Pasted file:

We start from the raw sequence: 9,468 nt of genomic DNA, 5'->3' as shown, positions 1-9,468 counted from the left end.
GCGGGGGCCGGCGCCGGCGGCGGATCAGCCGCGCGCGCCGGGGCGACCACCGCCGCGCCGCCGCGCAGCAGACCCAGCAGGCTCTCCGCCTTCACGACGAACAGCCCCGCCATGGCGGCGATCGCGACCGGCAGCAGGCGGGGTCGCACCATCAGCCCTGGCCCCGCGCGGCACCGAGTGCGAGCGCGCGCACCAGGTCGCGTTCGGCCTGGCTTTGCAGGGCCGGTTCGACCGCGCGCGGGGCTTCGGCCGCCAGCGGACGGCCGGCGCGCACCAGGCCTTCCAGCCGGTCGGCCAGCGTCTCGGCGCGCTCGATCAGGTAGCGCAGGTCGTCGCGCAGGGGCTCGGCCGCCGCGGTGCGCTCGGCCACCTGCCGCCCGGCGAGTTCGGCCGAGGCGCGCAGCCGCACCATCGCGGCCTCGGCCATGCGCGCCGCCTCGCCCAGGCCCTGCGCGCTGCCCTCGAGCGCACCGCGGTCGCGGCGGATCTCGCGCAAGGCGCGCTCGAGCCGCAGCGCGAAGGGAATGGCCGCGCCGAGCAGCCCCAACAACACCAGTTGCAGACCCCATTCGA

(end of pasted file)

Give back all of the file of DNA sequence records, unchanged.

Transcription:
We start from the raw sequence: 9,468 nt of genomic DNA, 5'->3' as shown, positions 1-9,468 counted from the left end.
GCGGGGGCCGGCGCCGGCGGCGGATCAGCCGCGCGCGCCGGGGCGACCACCGCCGCGCCGCCGCGCAGCAGACCCAGCAGGCTCTCCGCCTTCACGACGAACAGCCCCGCCATGGCGGCGATCGCGACCGGCAGCAGGCGGGGTCGCACCATCAGCCCTGGCCCCGCGCGGCACCGAGTGCGAGCGCGCGCACCAGGTCGCGTTCGGCCTGGCTTTGCAGGGCCGGTTCGACCGCGCGCGGGGCTTCGGCCGCCAGCGGACGGCCGGCGCGCACCAGGCCTTCCAGCCGGTCGGCCAGCGTCTCGGCGCGCTCGATCAGGTAGCGCAGGTCGTCGCGCAGGGGCTCGGCCGCCGCGGTGCGCTCGGCCACCTGCCGCCCGGCGAGTTCGGCCGAGGCGCGCAGCCGCACCATCGCGGCCTCGGCCATGCGCGCCGCCTCGCCCAGGCCCTGCGCGCTGCCCTCGAGCGCACCGCGGTCGCGGCGGATCTCGCGCAAGGCGCGCTCGAGCCGCAGCGCGAAGGGAATGGCCGCGCCGAGCAGCCCCAACAACACCAGTTGCAGACCCCATTCGA